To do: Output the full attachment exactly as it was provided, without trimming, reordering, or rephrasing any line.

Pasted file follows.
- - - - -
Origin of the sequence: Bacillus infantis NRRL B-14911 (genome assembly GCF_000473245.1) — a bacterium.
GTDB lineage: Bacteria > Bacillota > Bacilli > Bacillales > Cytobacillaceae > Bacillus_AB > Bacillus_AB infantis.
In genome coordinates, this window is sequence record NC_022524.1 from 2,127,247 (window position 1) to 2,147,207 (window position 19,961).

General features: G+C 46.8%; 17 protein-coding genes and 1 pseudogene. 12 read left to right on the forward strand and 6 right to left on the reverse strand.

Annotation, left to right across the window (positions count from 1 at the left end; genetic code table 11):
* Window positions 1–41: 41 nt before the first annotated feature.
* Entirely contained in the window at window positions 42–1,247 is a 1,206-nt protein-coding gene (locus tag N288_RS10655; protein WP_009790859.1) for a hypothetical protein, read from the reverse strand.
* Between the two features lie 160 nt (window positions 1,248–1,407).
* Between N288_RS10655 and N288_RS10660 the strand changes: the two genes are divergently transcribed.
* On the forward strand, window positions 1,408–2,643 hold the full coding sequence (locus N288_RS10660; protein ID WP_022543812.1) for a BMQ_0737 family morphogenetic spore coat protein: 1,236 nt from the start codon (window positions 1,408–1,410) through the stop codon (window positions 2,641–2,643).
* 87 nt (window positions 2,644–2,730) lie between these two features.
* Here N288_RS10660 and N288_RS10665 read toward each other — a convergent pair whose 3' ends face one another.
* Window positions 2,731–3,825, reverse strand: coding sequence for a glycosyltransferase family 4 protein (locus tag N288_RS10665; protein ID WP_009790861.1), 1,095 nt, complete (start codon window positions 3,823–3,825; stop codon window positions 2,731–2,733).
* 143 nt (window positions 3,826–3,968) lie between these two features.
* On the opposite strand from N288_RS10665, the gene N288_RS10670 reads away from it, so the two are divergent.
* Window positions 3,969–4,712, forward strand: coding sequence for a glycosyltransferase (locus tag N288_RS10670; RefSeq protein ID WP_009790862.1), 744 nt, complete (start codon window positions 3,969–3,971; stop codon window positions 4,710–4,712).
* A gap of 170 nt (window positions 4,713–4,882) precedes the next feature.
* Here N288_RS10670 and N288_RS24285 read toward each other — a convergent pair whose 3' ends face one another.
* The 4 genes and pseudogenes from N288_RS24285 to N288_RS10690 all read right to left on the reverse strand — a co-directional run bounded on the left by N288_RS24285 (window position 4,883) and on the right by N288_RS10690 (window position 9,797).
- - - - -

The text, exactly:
Origin of the sequence: Bacillus infantis NRRL B-14911 (genome assembly GCF_000473245.1) — a bacterium.
GTDB lineage: Bacteria > Bacillota > Bacilli > Bacillales > Cytobacillaceae > Bacillus_AB > Bacillus_AB infantis.
In genome coordinates, this window is sequence record NC_022524.1 from 2,127,247 (window position 1) to 2,147,207 (window position 19,961).

General features: G+C 46.8%; 17 protein-coding genes and 1 pseudogene. 12 read left to right on the forward strand and 6 right to left on the reverse strand.

Annotation, left to right across the window (positions count from 1 at the left end; genetic code table 11):
* Window positions 1–41: 41 nt before the first annotated feature.
* Entirely contained in the window at window positions 42–1,247 is a 1,206-nt protein-coding gene (locus tag N288_RS10655; protein WP_009790859.1) for a hypothetical protein, read from the reverse strand.
* Between the two features lie 160 nt (window positions 1,248–1,407).
* Between N288_RS10655 and N288_RS10660 the strand changes: the two genes are divergently transcribed.
* On the forward strand, window positions 1,408–2,643 hold the full coding sequence (locus N288_RS10660; protein ID WP_022543812.1) for a BMQ_0737 family morphogenetic spore coat protein: 1,236 nt from the start codon (window positions 1,408–1,410) through the stop codon (window positions 2,641–2,643).
* 87 nt (window positions 2,644–2,730) lie between these two features.
* Here N288_RS10660 and N288_RS10665 read toward each other — a convergent pair whose 3' ends face one another.
* Window positions 2,731–3,825, reverse strand: coding sequence for a glycosyltransferase family 4 protein (locus tag N288_RS10665; protein ID WP_009790861.1), 1,095 nt, complete (start codon window positions 3,823–3,825; stop codon window positions 2,731–2,733).
* 143 nt (window positions 3,826–3,968) lie between these two features.
* On the opposite strand from N288_RS10665, the gene N288_RS10670 reads away from it, so the two are divergent.
* Window positions 3,969–4,712, forward strand: coding sequence for a glycosyltransferase (locus tag N288_RS10670; RefSeq protein ID WP_009790862.1), 744 nt, complete (start codon window positions 3,969–3,971; stop codon window positions 4,710–4,712).
* A gap of 170 nt (window positions 4,713–4,882) precedes the next feature.
* Here N288_RS10670 and N288_RS24285 read toward each other — a convergent pair whose 3' ends face one another.
* The 4 genes and pseudogenes from N288_RS24285 to N288_RS10690 all read right to left on the reverse strand — a co-directional run bounded on the left by N288_RS24285 (window position 4,883) and on the right by N288_RS10690 (window position 9,797).